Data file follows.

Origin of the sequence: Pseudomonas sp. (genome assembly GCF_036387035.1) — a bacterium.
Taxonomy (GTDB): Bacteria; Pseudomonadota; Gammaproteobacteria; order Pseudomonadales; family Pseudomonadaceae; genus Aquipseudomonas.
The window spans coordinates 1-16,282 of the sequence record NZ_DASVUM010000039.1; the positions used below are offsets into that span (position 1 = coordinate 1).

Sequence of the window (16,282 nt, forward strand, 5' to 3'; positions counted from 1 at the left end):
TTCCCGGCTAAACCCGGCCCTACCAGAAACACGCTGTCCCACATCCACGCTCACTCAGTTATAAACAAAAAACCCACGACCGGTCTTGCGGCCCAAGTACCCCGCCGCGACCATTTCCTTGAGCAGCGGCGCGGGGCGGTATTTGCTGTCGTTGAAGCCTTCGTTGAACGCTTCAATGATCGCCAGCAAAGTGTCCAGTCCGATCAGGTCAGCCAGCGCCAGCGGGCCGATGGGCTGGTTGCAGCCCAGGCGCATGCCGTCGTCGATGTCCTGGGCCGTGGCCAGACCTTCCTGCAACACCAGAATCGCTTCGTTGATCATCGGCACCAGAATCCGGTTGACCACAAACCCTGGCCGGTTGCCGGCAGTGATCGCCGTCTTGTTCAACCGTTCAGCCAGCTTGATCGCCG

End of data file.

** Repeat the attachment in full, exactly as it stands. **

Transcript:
Origin of the sequence: Pseudomonas sp. (genome assembly GCF_036387035.1) — a bacterium.
Taxonomy (GTDB): Bacteria; Pseudomonadota; Gammaproteobacteria; order Pseudomonadales; family Pseudomonadaceae; genus Aquipseudomonas.
The window spans coordinates 1-16,282 of the sequence record NZ_DASVUM010000039.1; the positions used below are offsets into that span (position 1 = coordinate 1).

Sequence of the window (16,282 nt, forward strand, 5' to 3'; positions counted from 1 at the left end):
TTCCCGGCTAAACCCGGCCCTACCAGAAACACGCTGTCCCACATCCACGCTCACTCAGTTATAAACAAAAAACCCACGACCGGTCTTGCGGCCCAAGTACCCCGCCGCGACCATTTCCTTGAGCAGCGGCGCGGGGCGGTATTTGCTGTCGTTGAAGCCTTCGTTGAACGCTTCAATGATCGCCAGCAAAGTGTCCAGTCCGATCAGGTCAGCCAGCGCCAGCGGGCCGATGGGCTGGTTGCAGCCCAGGCGCATGCCGTCGTCGATGTCCTGGGCCGTGGCCAGACCTTCCTGCAACACCAGAATCGCTTCGTTGATCATCGGCACCAGAATCCGGTTGACCACAAACCCTGGCCGGTTGCCGGCAGTGATCGCCGTCTTGTTCAACCGTTCAGCCAGCTTGATCGCCG